Report 2004-114 Summary - June 2005
Department of Justice:
The Missing Persons DNA Program Cannot Process All the Requests It Has Received Before the Fee That Is Funding It Expires, and It Also Needs to Improve Some Management Controls
Our review of the Department of Justice's Missing Persons DNA Program (missing persons program) revealed the following:
- Created in January 2001, the missing persons program reached full operation in July 2004, which appears reasonable considering the issues it faced in establishing operations.
- As of February 2005, the missing persons program had received 799 requests and completed DNA analysis for 261 of them, but is unlikely to complete testing for all requests before the fee supporting it expires.
- It may be too soon to decide whether the existing fee supporting the missing persons program should be made permanent.
- Several elements of the missing persons program are sound, but its management information and timekeeping databases, which could otherwise serve as valuable management tools, include inaccurate data.
- The missing persons program is receiving the funding to which it is entitled and its costs are appropriate for a laboratory to incur.
RESULTS IN BRIEF
Created in January 2001, the Missing Persons DNA Program (missing persons program), administered by the Department of Justice (Justice), helps local law enforcement agencies identify human remains and missing persons. To accomplish this, the program develops DNA profiles of unidentified human remains and of missing persons, comparing the two for possible matches. Since its inception, the missing persons program has assisted local law enforcement agencies in identifying 38 human remains or missing persons. Section 14251 of the California Penal Code established a $2 fee increase on death certificates to fund the program's activities. However, this section also includes a provision that eliminates the fee effective January 1, 2006, placing in jeopardy the program's future operation.
According to the missing persons program, it reached full operation in July 2004; this seems reasonable considering the issues it faced in establishing its operations, including a state hiring freeze from October 2001 through June 2004 and the comprehensive training regimen its staff require. Certain issues the program faced initially may be ongoing concerns, such as the length of time it takes to train staff and the low rates of pay.
As of the end of February 2005, the missing persons program had received 799 requests and had completed DNA analysis for 261 of them. However, unless conditions change, it is unlikely to complete its testing for the requests that are currently awaiting analysis before the fee supporting the program expires. Although both Justice and the missing persons program have attempted to secure federal funding, they have not been successful, given the limited funding available for this type of work.
Assembly Bill 940 proposes making the $2 fee increase on death certificates permanent, to fund the missing persons program indefinitely. However, it may be more prudent for the Legislature to extend the fee increase for a specific period of time and then reexamine the program's accomplishments and needs. Specifically, the missing persons program has amassed a fund balance of $3.9 million, and it needs to update its workload estimate. For these reasons, coupled with the fact that the program has only recently achieved full operation, it may be too soon to decide whether its funding should be made permanent.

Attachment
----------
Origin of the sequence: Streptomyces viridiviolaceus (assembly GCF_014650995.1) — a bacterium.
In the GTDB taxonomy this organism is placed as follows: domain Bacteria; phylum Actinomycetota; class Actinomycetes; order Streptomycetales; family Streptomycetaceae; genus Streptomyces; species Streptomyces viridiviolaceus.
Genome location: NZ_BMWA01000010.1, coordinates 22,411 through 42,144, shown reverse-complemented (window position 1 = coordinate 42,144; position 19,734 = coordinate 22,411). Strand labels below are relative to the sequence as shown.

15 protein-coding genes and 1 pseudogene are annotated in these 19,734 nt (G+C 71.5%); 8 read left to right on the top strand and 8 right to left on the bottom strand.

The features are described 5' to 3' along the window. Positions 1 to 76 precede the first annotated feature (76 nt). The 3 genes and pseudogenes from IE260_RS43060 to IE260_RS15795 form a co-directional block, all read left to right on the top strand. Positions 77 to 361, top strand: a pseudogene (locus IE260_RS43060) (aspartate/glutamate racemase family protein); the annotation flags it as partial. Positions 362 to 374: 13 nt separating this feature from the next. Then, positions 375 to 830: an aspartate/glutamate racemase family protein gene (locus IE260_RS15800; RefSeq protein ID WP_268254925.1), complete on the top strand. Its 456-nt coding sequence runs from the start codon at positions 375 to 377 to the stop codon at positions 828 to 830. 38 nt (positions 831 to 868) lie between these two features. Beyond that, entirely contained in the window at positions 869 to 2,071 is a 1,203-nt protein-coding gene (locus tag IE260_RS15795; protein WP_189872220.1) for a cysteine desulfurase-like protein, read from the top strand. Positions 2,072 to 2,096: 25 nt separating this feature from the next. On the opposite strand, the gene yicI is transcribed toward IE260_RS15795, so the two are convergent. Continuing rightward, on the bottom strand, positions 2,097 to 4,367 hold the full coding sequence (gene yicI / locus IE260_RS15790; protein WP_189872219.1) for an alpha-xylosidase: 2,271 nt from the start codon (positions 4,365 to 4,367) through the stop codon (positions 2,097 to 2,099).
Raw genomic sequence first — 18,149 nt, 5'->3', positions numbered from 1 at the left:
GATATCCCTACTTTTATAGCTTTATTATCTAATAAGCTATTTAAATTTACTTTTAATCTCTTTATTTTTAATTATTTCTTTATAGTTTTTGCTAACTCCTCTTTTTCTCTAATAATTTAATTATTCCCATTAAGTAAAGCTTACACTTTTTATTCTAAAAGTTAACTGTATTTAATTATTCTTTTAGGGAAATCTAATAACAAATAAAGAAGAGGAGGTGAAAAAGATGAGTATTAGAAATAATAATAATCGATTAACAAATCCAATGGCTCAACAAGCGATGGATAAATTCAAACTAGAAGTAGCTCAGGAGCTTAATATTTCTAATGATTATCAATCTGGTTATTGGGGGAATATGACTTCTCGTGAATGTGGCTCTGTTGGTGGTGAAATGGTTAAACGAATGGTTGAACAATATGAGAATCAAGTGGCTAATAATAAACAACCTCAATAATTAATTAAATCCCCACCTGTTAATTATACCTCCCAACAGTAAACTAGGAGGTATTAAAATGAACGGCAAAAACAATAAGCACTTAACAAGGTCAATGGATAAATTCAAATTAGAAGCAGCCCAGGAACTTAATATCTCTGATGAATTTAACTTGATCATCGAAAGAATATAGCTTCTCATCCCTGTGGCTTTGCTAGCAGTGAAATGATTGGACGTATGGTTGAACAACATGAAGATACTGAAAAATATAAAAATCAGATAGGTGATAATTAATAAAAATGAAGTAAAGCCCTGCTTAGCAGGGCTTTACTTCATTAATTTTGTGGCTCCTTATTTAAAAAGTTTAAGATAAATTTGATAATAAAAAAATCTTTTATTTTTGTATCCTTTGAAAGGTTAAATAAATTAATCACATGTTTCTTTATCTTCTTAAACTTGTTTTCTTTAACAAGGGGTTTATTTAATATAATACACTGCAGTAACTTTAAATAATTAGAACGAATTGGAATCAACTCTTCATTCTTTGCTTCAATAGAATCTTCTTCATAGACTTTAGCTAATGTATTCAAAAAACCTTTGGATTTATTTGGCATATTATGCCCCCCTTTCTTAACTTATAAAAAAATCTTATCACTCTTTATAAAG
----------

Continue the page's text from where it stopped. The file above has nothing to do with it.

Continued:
Several elements of the missing persons program are sound, but the program needs to improve some of its managerial controls. Its training process prepares staff to perform necessary DNA analyses, and meets accreditation and industry standards. The program also effectively communicates its mission and services to local law enforcement agencies. However, we found significant problems with the accuracy of some of the data contained in the program's management information and timekeeping databases. With more accurate data, these databases could serve as valuable management tools.
The missing persons program is receiving the funding to which it is entitled. Since inception, it has received about $3 million annually—an amount that is reasonable based on the number of death certificates issued and its share of the related fee. Its single largest expenditure category is for facilities. Although these expenditures are significant, they appear reasonable considering the program's space needs, tenant improvements made, and the methodology Justice follows to determine the program's share of facilities costs. Personal services expenditures include costs for the program's full-time and part-time staff and for other personnel within the Jan Bashinski DNA Laboratory that Justice apportions to the program. Based on our review, Justice's methodologies for apportioning these costs seem reasonable. The program's expenditures for other operating expenses and equipment include such items as chemicals, laboratory equipment rental, and supplies. All of these costs are appropriate for a laboratory to incur.
The missing persons program should review its workload estimate periodically to ensure that it is based on the most current data and reflects future program demands.
As the Legislature considers Assembly Bill 940 regarding the continuation of the $2 fee increase on death certificates, it may wish to extend the fee increase for a defined period of time and then reassess the missing persons program's accomplishments and needs.
To make certain that it has effective tools to help manage and measure the missing persons program, missing persons program management should take the necessary steps to ensure that its management information and timekeeping databases contain accurate and reliable data.
Justice and the missing persons program agree with our recommendations and are taking steps to implement them.